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International Journal of Anatomical Variations

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Huban R Thomas1*, Bhagath K Potu1, Kumar MR Bhat1, Binu Margaret2, Venu Madhav3 and Stelin Wersely4

1Department of Anatomy, Centre for Basic Sciences, Kasturba Medical College, India

2Department of Pediatric Nursing, Manipal College of Nursing, India

3Department of Anatomy, Melaka Manipal Medical College (Manipal Campus), India

4Manipal University, Manipal, Karnataka; Department of Anatomy, Sree Mookambika Institute of Medical Sciences, Kulasekharam, Tamil Nadu, India

*Corresponding Author:
Huban R Thomas, BPT, MSc
Department of Anatomy, Centre for Basic Sciences Kasturba Medical College, Manipal University Manipal, Karnataka, India
Tel: +91 820 2922327
E-mail:
[email protected]

Date of Received: October 16th, 2009

Date of Accepted: April 9th, 2010

Published Online: May 17th, 2010

© Int J Anat Var (IJAV). 2010; 3: 78–79.

Abstract

The present report describes a case of variation of the musculocutaneous nerve observed in a middle aged Indian male cadaver during routine educational dissection. We examined a variation in the termination of musculocutaneous nerve in right upper limb. After piercing coracobrachialis muscle musculocutaneous nerve divided into lateral cutaneous nerve of the forearm and another branch that joined with median nerve below the insertion of the coracobrachialis. This abnormal branch coming from the musculocutaneous nerve had a very close oblique course over the brachial artery. Precise knowledge of variations of this report may help to plan a surgery in the region of axilla and arm, traumatology of the shoulder joint and plastic and reconstructive repair operations.

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Keywords

variation, abnormal branch, brachial plexus

Introduction

Brachial plexus is formed by the anterior primary rami of spinal nerves C5, C6, C7, C8 and T1. The fibers of the plexus may be joined by branches from the fourth cervical and second thoracic nerves. C5 and C6 roots join to form upper trunk. C7 root forms the middle trunk. C8 and T1 roots join to form lower trunk. Each trunk divides into ventral and dorsal divisions. Ventral division of the lower trunk forms medial cord. Dorsal divisions of all the three trunks join to forms posterior cord. Ventral divisions of upper and middle trunk joint to forms lateral cord. Musculocutaneous nerve (MCN) is the branch from the lateral cord of the brachial plexus. The nerve initially accompanies the axillary artery, pierces the coracobrachialis muscle, and then passes downwards between the biceps brachii and brachialis. It supplies coracobrachialis, biceps brachii and medial part of brachialis muscles. Below the elbow joint the nerve is continuous as the lateral cutaneous nerve of the forearm.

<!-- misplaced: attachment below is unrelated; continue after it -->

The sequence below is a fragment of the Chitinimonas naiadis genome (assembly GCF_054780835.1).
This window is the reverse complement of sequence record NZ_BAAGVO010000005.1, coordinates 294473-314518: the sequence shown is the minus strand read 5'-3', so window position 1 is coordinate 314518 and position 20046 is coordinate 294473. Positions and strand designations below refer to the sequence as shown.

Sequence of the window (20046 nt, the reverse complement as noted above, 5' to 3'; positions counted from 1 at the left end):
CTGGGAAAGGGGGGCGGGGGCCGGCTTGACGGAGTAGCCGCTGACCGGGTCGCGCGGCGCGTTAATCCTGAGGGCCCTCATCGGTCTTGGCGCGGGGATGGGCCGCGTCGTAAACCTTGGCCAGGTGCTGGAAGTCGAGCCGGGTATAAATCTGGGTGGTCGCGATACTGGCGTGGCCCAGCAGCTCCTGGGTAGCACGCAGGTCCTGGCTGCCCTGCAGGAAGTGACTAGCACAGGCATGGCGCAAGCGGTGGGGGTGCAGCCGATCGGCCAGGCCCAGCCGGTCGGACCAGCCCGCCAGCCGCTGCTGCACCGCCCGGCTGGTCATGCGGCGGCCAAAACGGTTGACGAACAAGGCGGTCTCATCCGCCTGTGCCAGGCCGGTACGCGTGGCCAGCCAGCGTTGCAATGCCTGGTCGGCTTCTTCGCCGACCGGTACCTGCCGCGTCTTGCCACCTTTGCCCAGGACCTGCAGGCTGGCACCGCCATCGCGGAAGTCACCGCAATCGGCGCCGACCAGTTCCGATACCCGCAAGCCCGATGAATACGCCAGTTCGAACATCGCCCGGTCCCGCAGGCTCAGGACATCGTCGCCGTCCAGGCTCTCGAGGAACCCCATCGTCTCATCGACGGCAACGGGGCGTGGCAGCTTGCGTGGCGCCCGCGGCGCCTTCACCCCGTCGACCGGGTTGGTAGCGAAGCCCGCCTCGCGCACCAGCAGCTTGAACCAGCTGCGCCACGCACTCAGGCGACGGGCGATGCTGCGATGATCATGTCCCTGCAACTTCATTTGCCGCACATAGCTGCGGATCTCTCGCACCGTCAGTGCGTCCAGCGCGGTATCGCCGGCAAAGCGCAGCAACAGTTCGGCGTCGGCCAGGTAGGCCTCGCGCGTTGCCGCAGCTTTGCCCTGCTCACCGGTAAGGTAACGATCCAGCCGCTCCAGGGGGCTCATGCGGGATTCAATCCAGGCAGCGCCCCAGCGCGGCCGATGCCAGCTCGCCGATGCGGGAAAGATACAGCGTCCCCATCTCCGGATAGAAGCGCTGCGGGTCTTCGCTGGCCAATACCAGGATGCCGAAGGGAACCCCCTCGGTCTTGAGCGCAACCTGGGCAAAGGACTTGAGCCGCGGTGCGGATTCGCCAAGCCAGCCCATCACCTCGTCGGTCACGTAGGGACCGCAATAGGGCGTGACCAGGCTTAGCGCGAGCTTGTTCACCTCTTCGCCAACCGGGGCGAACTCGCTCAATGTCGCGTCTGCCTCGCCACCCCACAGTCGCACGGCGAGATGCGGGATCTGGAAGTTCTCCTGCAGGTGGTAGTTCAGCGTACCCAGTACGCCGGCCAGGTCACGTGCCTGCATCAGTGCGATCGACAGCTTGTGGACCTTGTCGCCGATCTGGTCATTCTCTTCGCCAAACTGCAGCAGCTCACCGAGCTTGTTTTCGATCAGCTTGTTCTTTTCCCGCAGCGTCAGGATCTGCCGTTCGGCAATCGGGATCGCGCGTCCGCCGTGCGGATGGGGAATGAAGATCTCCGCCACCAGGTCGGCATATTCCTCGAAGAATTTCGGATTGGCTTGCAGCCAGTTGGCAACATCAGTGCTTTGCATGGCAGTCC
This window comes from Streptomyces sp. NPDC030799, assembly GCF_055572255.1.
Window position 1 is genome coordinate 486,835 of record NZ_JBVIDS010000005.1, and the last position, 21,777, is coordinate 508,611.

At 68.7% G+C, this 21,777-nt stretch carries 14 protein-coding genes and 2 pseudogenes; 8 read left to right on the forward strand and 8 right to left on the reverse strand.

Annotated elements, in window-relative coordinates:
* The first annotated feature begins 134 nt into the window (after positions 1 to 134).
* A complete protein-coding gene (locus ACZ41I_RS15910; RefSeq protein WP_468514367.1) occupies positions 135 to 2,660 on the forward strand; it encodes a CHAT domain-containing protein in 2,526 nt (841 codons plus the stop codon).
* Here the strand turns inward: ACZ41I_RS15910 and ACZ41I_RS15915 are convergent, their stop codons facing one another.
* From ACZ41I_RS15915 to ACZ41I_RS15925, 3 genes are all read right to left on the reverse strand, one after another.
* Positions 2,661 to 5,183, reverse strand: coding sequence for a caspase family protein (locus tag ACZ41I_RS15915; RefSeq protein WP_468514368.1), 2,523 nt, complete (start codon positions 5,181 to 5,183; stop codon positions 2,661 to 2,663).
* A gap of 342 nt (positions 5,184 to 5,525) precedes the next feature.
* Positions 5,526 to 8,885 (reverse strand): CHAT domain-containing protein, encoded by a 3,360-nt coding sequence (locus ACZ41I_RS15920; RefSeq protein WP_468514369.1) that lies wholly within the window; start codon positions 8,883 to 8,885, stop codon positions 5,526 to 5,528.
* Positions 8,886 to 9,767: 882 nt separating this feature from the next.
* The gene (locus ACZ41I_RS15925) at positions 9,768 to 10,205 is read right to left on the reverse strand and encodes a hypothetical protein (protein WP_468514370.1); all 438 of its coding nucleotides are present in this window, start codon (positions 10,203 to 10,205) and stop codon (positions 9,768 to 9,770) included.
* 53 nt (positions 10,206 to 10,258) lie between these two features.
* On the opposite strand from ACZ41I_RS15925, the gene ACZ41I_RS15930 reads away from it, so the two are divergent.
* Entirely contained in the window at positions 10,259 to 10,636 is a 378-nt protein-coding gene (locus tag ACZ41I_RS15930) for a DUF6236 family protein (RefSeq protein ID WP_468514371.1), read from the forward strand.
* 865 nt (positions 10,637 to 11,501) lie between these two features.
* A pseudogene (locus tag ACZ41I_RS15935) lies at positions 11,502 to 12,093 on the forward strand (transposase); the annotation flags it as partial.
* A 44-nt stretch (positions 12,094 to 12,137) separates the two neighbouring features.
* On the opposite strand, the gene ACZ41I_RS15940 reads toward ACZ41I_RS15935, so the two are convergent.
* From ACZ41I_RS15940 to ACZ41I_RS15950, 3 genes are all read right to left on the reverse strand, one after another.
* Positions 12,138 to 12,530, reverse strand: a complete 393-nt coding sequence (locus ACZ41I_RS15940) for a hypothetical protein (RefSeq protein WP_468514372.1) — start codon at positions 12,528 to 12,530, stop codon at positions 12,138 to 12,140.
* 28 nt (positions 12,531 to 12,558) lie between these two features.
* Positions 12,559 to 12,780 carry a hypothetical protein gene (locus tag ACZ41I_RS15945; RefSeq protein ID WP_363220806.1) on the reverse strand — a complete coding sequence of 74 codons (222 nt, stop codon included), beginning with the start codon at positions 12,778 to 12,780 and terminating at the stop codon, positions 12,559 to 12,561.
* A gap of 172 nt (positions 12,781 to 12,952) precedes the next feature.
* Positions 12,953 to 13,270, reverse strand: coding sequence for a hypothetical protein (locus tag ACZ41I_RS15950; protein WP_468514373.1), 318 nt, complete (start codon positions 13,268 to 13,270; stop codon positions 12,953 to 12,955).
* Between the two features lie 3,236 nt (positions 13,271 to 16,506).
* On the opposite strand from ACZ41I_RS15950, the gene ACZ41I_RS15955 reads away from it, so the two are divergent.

Case Report

During routine educational dissection for medical undergraduates, we observed a variation in the termination of MCN in right upper limb of middle aged Indian male cadaver. After piercing coracobrachialis muscle, MCN divided into lateral cutaneous nerve of the forearm and another branch that joined the median nerve (MN) below the insertion of the coracobrachialis (Figure 1). Courses of all other major nerves like median, ulnar, axillary and radial were as usual.

anatomical-variations-connection-musculocutaneous

Figure 1: Figure shows the connection of musculocutaneous nerve with median nerve. (*: connection; MCN: musculocutaneous nerve; MN: median nerve)

Discussion

The present report localizes the anomalous termination of MCN in right upper limb of middle aged Indian male cadaver. There are different types of variations were reported during dissection of the brachial plexus. Venieratos and Anagnostopoulou reported three types of unusual communication between MN and MCN considering the coracobrachialis muscle as the reference point [1]. In type one, the communication was proximal to the entrance of the MCN into coracobrachialis. In type two, the communication was distal to the muscle. In type three, the nerve and the communicating branch did not pierce the muscle. Eglseder and Goldman noticed interconnections between the MCN and MN in 36% of dissections out of 54 cadavers [2]. Loukas and Aqueelah identify 4 different patterns of communication. Type I (54 communications, 45%): the communications were proximal to the point of entry of the MCN into the coracobrachialis; type II (42 communications, 35%): the communications were distal to the point of entry of the MCN into the coracobrachialis; type III (11 communications, 9%): the MCN did not pierce the coracobrachialis; and Type IV (9 communications, 8%) out of 129 formalin-fixed cadavers [3]. Venieratos and Anagnostopoulou found types of communications between the MCN and MN based on the sites of communication. Type I: the communication was proximal to the entrance of the musculocutaneous nerve into coracobrachialis; type II: the communication was distal to the muscle; type III: the nerve as well as the communicating branch did not pierce the muscle out of 79 cadavers [1]. Prasada Rao and Chaudhary reported eight instances of communication from MCN to the MN and bilateral communication in two cadavers [4]. Chauhan and Roy also reported unusual communication between the median and MCN in their case report [5]. We believe that this variation is because of some of the fibers of MN might have passed through the MCN and then join with MN after the nerve leaves the coracobrachialis muscle.

References

 
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